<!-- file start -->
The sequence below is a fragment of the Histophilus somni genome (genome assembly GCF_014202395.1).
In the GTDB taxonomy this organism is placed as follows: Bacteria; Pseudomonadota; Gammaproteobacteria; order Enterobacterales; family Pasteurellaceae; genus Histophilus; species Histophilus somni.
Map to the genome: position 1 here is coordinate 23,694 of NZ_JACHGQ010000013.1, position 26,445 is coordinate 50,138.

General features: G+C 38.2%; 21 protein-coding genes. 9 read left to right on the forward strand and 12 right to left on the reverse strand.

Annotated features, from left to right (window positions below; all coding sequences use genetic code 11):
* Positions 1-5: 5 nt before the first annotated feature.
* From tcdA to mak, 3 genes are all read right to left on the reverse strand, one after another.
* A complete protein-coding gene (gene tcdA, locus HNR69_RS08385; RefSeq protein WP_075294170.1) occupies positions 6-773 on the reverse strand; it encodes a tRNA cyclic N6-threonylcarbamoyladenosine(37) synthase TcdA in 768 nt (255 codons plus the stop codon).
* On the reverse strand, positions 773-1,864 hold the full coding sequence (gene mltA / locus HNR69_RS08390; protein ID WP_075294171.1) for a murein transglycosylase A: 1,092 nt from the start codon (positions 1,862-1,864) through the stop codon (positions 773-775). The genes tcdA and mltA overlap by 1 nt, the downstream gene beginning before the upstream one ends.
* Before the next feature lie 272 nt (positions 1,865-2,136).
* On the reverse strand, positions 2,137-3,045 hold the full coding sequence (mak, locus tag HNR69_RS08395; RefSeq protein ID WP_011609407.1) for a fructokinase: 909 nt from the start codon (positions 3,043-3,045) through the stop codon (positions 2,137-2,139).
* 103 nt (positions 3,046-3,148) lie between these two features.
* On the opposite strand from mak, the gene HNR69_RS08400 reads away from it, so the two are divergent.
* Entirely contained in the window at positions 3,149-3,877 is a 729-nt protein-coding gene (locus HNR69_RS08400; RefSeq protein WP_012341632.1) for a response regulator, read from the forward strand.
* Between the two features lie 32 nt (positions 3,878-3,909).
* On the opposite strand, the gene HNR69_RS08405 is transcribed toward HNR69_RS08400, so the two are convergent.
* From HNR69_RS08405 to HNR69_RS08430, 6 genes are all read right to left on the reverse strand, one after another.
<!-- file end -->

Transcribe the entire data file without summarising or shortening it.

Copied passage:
The sequence below is a fragment of the Histophilus somni genome (genome assembly GCF_014202395.1).
In the GTDB taxonomy this organism is placed as follows: Bacteria; Pseudomonadota; Gammaproteobacteria; order Enterobacterales; family Pasteurellaceae; genus Histophilus; species Histophilus somni.
Map to the genome: position 1 here is coordinate 23,694 of NZ_JACHGQ010000013.1, position 26,445 is coordinate 50,138.

General features: G+C 38.2%; 21 protein-coding genes. 9 read left to right on the forward strand and 12 right to left on the reverse strand.

Annotated features, from left to right (window positions below; all coding sequences use genetic code 11):
* Positions 1-5: 5 nt before the first annotated feature.
* From tcdA to mak, 3 genes are all read right to left on the reverse strand, one after another.
* A complete protein-coding gene (gene tcdA, locus HNR69_RS08385; RefSeq protein WP_075294170.1) occupies positions 6-773 on the reverse strand; it encodes a tRNA cyclic N6-threonylcarbamoyladenosine(37) synthase TcdA in 768 nt (255 codons plus the stop codon).
* On the reverse strand, positions 773-1,864 hold the full coding sequence (gene mltA / locus HNR69_RS08390; protein ID WP_075294171.1) for a murein transglycosylase A: 1,092 nt from the start codon (positions 1,862-1,864) through the stop codon (positions 773-775). The genes tcdA and mltA overlap by 1 nt, the downstream gene beginning before the upstream one ends.
* Before the next feature lie 272 nt (positions 1,865-2,136).
* On the reverse strand, positions 2,137-3,045 hold the full coding sequence (mak, locus tag HNR69_RS08395; RefSeq protein ID WP_011609407.1) for a fructokinase: 909 nt from the start codon (positions 3,043-3,045) through the stop codon (positions 2,137-2,139).
* 103 nt (positions 3,046-3,148) lie between these two features.
* On the opposite strand from mak, the gene HNR69_RS08400 reads away from it, so the two are divergent.
* Entirely contained in the window at positions 3,149-3,877 is a 729-nt protein-coding gene (locus HNR69_RS08400; RefSeq protein WP_012341632.1) for a response regulator, read from the forward strand.
* Between the two features lie 32 nt (positions 3,878-3,909).
* On the opposite strand, the gene HNR69_RS08405 is transcribed toward HNR69_RS08400, so the two are convergent.
* From HNR69_RS08405 to HNR69_RS08430, 6 genes are all read right to left on the reverse strand, one after another.